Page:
"He deserved it," he whispered fiercely, his chin quivering. Harry beheld his son with a hard and unyielding gaze until Al finally looked away.

"You will apologize to your brother," Harry said in a voice that left no room for argument. "I know that you will, because you will not leave this room until you have, even if that means spending your birthday in here and Christmas day as well. Make no mistake about this, Al." He looked at his son, who would not return that gaze, but instead stared straight ahead, stubbornly trying to ignore fresh tears. In his hands he held what remained of a small leather book, one now-smudged finger unconsciously tracing the charred edge, as if the action might make it whole again. Harry softened at the sight. "Al," he said more gently, reaching across the bed to touch his son's shoulder. "Let's have done with this. Make amends and put it behind us." Al wrenched away, the tears he couldn't overcome falling down his cheeks.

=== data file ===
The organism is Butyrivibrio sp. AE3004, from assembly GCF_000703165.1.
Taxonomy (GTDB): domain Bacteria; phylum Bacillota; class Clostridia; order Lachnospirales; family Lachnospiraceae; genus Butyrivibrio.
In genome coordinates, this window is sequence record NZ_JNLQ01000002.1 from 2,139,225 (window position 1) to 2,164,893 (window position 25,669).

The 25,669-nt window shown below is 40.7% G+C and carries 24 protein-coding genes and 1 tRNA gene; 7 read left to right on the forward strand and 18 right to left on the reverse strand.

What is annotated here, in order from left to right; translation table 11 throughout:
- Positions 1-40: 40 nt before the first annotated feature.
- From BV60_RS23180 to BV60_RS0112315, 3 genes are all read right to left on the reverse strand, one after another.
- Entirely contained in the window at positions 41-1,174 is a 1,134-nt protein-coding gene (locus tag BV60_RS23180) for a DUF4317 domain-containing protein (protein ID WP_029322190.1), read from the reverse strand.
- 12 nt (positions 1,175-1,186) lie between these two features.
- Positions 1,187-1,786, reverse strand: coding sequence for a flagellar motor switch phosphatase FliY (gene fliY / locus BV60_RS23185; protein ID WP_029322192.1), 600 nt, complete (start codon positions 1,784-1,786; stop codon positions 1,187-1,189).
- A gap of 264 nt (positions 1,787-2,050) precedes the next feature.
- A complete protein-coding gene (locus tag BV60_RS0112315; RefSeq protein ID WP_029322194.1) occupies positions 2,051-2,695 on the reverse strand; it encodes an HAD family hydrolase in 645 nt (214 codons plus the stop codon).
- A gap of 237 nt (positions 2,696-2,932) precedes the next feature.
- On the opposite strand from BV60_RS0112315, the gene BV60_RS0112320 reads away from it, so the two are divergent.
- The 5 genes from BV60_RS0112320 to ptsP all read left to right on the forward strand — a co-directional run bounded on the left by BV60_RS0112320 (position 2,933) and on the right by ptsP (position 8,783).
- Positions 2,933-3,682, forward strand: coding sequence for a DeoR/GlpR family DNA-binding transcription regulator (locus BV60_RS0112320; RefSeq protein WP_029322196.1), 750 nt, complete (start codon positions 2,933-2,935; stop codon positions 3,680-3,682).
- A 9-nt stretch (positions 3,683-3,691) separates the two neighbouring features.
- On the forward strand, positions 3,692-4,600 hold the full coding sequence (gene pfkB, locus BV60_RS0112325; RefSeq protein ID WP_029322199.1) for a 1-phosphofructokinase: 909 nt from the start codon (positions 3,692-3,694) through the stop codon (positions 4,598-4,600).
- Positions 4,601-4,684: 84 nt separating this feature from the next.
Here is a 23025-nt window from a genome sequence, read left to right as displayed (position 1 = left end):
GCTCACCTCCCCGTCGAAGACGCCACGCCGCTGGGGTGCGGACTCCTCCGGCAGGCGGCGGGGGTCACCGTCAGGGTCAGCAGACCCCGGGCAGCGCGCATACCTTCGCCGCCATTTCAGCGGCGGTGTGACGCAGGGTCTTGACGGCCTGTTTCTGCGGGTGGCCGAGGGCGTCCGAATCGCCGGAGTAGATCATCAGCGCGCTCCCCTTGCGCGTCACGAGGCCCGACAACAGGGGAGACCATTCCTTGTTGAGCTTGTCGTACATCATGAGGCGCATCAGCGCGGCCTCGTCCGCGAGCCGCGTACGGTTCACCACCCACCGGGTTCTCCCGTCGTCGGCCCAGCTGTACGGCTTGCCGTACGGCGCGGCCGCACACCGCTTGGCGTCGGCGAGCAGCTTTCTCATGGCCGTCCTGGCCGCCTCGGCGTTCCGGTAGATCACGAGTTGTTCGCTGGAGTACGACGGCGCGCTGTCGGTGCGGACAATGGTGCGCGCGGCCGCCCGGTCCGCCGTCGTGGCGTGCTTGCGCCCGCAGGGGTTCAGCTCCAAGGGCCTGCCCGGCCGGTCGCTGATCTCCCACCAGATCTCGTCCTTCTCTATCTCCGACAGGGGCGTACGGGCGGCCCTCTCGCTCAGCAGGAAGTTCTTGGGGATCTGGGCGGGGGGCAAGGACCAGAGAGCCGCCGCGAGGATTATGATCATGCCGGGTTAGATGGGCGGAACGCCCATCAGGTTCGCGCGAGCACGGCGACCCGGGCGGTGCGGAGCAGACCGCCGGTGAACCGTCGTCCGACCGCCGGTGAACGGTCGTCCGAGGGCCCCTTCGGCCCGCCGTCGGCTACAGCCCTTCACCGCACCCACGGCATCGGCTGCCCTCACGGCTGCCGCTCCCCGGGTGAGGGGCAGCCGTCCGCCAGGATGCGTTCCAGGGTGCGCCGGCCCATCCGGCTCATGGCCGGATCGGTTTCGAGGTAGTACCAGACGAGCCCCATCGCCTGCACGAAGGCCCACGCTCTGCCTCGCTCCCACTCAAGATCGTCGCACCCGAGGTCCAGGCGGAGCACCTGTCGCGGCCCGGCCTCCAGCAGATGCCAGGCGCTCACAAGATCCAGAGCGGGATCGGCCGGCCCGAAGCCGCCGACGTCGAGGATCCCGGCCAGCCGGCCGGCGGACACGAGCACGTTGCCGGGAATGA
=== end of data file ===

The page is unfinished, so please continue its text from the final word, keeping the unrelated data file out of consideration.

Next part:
"No," he whispered fiercely. "I won't."

Harry sighed and stood. Though he knew what had to be done now, it still pained him to say. "I had hoped you would be the better person in this argument," he said, his voice hardening. "But it appears that my trust was misplaced." At the threshold of the room, he paused, then forced himself to make one last remark. "I really am very disappointed in what I have seen from you today."

And then he left, after casting the two spells to keep his sons in their rooms.

That night, Harry sat on the edge of his bed, elbows braced against his knees, chin resting on his hands, staring into his open closet. There, leaning against the back wall, stood a large, handsome oak picture frame. Harry stared at it, lost in thought. This, this frame, this was all Al wanted for Christmas.